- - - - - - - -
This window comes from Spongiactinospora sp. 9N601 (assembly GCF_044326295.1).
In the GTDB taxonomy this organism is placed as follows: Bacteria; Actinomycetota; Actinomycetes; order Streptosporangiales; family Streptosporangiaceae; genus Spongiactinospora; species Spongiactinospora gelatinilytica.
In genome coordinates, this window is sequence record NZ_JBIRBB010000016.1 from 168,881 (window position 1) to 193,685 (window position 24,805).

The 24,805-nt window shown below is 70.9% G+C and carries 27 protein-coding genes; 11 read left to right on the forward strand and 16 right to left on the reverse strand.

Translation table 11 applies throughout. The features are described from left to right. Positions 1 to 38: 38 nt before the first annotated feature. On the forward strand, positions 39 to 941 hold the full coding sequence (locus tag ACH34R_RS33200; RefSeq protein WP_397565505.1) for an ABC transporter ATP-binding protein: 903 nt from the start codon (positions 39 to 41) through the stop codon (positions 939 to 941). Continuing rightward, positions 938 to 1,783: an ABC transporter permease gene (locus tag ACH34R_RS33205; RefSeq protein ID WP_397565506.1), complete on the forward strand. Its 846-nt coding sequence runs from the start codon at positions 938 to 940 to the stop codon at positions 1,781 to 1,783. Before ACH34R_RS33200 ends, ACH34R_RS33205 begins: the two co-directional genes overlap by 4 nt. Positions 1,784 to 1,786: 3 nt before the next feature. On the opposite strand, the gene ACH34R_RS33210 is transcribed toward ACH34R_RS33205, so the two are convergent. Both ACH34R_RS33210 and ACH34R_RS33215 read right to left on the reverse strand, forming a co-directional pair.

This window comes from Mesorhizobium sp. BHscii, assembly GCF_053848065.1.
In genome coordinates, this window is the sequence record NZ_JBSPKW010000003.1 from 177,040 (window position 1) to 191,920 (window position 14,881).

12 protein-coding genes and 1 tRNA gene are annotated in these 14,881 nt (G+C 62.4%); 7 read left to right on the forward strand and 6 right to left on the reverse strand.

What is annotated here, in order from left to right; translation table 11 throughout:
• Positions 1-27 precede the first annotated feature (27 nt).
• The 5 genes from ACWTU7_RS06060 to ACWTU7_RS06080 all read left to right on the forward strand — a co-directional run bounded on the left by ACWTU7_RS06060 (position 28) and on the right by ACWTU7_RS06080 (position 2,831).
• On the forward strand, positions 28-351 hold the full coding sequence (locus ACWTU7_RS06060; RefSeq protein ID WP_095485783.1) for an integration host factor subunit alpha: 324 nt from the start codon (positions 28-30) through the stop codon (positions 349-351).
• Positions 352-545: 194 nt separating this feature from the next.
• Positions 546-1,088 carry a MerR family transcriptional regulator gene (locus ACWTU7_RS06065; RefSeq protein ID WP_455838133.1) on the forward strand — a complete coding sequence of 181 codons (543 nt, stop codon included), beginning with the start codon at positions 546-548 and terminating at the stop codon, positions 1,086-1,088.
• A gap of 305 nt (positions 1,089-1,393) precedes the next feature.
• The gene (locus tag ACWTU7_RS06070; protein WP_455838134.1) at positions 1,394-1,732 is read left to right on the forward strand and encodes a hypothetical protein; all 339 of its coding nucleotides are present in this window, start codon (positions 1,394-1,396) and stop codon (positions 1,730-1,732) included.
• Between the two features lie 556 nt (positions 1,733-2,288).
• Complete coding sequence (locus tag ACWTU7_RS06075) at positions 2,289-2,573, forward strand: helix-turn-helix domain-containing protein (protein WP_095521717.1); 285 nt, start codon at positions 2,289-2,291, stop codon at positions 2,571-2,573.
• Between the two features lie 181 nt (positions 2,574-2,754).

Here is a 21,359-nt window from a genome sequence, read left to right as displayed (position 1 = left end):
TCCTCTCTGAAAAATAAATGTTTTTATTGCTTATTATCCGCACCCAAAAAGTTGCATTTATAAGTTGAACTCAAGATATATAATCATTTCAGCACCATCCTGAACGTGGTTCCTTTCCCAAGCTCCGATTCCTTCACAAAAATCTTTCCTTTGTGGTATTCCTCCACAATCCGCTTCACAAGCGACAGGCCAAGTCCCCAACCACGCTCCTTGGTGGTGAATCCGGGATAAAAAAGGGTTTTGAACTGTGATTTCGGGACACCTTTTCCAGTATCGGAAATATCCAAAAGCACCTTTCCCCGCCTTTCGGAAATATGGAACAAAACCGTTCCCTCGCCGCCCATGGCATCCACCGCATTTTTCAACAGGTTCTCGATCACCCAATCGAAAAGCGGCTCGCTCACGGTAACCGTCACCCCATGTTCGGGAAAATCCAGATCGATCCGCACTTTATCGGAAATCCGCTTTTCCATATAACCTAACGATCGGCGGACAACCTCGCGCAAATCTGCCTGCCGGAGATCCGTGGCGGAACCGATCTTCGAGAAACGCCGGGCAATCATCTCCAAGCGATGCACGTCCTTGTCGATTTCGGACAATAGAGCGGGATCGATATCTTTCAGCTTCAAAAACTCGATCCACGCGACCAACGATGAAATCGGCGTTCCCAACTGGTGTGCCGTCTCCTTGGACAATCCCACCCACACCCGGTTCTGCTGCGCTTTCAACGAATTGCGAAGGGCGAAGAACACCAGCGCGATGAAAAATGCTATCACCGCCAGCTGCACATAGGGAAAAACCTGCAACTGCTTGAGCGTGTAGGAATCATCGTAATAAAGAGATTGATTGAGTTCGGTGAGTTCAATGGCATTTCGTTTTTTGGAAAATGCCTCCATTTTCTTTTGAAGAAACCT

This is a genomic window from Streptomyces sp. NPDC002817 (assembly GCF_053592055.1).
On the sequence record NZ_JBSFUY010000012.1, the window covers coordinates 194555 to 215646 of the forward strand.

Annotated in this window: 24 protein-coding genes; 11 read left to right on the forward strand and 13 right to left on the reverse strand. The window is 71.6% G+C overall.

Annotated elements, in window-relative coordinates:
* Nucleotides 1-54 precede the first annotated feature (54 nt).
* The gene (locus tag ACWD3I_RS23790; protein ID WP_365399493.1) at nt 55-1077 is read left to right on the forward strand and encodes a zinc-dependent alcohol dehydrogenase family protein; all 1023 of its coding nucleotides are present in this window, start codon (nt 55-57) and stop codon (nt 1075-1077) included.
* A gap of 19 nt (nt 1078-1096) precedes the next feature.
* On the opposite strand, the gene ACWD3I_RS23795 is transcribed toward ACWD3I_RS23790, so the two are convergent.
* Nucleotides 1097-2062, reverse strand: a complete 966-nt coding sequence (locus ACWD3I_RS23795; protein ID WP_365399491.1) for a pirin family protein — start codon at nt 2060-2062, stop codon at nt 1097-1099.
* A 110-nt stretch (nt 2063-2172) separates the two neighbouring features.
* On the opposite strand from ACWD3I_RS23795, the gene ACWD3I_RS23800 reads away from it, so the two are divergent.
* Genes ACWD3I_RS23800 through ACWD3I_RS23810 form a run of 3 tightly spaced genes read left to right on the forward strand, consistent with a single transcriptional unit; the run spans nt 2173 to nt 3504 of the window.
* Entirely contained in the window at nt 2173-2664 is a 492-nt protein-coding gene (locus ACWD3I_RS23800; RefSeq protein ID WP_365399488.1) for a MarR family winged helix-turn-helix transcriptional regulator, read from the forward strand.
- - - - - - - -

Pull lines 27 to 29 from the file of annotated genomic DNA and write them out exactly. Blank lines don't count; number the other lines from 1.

* The gene (locus tag ACWD3I_RS23790; protein ID WP_365399493.1) at nt 55-1077 is read left to right on the forward strand and encodes a zinc-dependent alcohol dehydrogenase family protein; all 1023 of its coding nucleotides are present in this window, start codon (nt 55-57) and stop codon (nt 1075-1077) included.
* A gap of 19 nt (nt 1078-1096) precedes the next feature.
* On the opposite strand, the gene ACWD3I_RS23795 is transcribed toward ACWD3I_RS23790, so the two are convergent.